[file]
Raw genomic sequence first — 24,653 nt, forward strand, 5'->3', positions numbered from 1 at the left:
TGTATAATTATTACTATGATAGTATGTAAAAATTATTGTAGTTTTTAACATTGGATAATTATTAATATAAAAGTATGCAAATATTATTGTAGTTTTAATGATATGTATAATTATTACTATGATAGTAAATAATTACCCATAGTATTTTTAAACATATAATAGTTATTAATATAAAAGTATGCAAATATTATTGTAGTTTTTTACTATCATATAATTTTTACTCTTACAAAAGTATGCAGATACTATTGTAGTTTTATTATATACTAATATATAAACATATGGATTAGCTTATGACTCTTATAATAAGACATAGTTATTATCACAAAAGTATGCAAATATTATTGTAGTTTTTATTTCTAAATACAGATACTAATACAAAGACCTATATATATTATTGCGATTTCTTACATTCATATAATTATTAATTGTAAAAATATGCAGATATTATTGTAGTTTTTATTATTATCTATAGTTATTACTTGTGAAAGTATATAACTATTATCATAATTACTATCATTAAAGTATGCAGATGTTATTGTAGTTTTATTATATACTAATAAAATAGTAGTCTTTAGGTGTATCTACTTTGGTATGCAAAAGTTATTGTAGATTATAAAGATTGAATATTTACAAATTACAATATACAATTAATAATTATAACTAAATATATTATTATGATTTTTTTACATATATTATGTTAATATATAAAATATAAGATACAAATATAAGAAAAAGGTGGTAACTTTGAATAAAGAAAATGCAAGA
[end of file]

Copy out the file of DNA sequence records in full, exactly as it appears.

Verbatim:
Raw genomic sequence first — 24,653 nt, forward strand, 5'->3', positions numbered from 1 at the left:
TGTATAATTATTACTATGATAGTATGTAAAAATTATTGTAGTTTTTAACATTGGATAATTATTAATATAAAAGTATGCAAATATTATTGTAGTTTTAATGATATGTATAATTATTACTATGATAGTAAATAATTACCCATAGTATTTTTAAACATATAATAGTTATTAATATAAAAGTATGCAAATATTATTGTAGTTTTTTACTATCATATAATTTTTACTCTTACAAAAGTATGCAGATACTATTGTAGTTTTATTATATACTAATATATAAACATATGGATTAGCTTATGACTCTTATAATAAGACATAGTTATTATCACAAAAGTATGCAAATATTATTGTAGTTTTTATTTCTAAATACAGATACTAATACAAAGACCTATATATATTATTGCGATTTCTTACATTCATATAATTATTAATTGTAAAAATATGCAGATATTATTGTAGTTTTTATTATTATCTATAGTTATTACTTGTGAAAGTATATAACTATTATCATAATTACTATCATTAAAGTATGCAGATGTTATTGTAGTTTTATTATATACTAATAAAATAGTAGTCTTTAGGTGTATCTACTTTGGTATGCAAAAGTTATTGTAGATTATAAAGATTGAATATTTACAAATTACAATATACAATTAATAATTATAACTAAATATATTATTATGATTTTTTTACATATATTATGTTAATATATAAAATATAAGATACAAATATAAGAAAAAGGTGGTAACTTTGAATAAAGAAAATGCAAGA